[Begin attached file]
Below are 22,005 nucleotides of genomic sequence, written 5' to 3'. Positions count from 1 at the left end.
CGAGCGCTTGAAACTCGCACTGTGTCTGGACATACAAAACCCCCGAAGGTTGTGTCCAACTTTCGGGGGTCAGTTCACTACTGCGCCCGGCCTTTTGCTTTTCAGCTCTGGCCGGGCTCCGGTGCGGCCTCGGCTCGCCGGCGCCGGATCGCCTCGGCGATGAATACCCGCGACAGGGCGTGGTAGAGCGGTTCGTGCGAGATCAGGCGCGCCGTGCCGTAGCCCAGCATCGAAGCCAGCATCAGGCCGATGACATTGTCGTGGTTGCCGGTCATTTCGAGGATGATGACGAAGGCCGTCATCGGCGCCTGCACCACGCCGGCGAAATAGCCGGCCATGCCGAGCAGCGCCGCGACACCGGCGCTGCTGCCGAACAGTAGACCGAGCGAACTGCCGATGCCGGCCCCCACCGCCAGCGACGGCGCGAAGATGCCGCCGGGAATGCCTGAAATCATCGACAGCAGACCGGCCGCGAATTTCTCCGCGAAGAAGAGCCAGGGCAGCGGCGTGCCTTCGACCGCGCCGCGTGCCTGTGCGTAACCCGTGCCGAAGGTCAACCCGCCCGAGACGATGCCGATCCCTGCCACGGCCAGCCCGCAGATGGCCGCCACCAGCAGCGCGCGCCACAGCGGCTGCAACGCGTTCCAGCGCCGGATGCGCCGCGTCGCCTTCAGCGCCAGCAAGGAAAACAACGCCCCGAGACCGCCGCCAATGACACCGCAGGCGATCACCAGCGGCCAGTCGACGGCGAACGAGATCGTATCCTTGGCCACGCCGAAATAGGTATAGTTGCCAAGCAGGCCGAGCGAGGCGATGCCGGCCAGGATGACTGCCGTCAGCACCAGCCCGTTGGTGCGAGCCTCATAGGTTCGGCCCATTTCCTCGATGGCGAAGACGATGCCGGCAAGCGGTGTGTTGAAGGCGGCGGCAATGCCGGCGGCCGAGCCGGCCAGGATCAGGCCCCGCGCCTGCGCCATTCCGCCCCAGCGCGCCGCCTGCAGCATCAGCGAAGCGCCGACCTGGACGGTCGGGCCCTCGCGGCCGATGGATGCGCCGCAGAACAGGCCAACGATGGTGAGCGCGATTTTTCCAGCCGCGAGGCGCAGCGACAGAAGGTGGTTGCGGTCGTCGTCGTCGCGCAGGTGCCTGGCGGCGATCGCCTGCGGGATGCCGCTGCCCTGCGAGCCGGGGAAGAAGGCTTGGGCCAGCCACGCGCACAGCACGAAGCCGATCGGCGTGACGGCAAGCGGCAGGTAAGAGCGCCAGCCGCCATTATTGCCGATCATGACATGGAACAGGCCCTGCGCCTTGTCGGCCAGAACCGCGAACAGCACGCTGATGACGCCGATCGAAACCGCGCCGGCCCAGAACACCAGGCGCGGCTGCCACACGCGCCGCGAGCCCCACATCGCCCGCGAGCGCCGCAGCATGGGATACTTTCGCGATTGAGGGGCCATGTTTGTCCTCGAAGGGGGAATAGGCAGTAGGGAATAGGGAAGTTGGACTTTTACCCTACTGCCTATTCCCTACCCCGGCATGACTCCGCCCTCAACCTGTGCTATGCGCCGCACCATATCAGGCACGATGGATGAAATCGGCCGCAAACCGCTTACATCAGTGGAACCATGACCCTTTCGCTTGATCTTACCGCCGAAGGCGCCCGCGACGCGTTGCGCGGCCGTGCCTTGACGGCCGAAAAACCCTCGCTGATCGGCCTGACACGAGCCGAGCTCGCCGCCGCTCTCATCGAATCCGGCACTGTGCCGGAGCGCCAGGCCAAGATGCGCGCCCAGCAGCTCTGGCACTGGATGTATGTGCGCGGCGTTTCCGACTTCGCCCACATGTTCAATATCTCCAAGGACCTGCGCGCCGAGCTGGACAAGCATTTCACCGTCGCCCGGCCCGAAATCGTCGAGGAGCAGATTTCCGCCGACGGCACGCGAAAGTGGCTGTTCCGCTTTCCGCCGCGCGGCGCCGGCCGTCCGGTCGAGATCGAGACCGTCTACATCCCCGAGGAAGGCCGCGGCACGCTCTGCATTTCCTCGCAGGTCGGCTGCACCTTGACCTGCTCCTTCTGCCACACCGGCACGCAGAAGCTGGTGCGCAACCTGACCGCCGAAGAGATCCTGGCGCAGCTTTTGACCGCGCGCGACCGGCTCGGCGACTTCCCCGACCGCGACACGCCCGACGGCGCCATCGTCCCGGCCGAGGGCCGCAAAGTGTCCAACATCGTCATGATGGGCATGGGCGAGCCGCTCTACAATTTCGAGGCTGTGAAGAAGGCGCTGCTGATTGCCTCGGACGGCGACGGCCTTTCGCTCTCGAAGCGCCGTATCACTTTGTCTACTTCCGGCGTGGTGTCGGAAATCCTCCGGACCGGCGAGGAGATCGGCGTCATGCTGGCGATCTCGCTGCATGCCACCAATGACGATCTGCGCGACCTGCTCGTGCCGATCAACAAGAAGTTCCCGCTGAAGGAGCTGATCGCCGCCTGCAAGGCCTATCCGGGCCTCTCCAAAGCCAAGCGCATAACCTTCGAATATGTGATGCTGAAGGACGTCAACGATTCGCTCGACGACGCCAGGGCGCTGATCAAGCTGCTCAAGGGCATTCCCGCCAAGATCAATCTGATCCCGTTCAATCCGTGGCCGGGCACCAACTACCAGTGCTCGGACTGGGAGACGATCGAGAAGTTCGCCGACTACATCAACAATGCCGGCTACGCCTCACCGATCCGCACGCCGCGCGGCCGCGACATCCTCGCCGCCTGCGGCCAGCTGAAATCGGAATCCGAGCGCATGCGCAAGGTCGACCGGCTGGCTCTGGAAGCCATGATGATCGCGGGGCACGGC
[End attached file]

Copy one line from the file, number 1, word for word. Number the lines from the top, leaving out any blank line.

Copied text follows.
Below are 22,005 nucleotides of genomic sequence, written 5' to 3'. Positions count from 1 at the left end.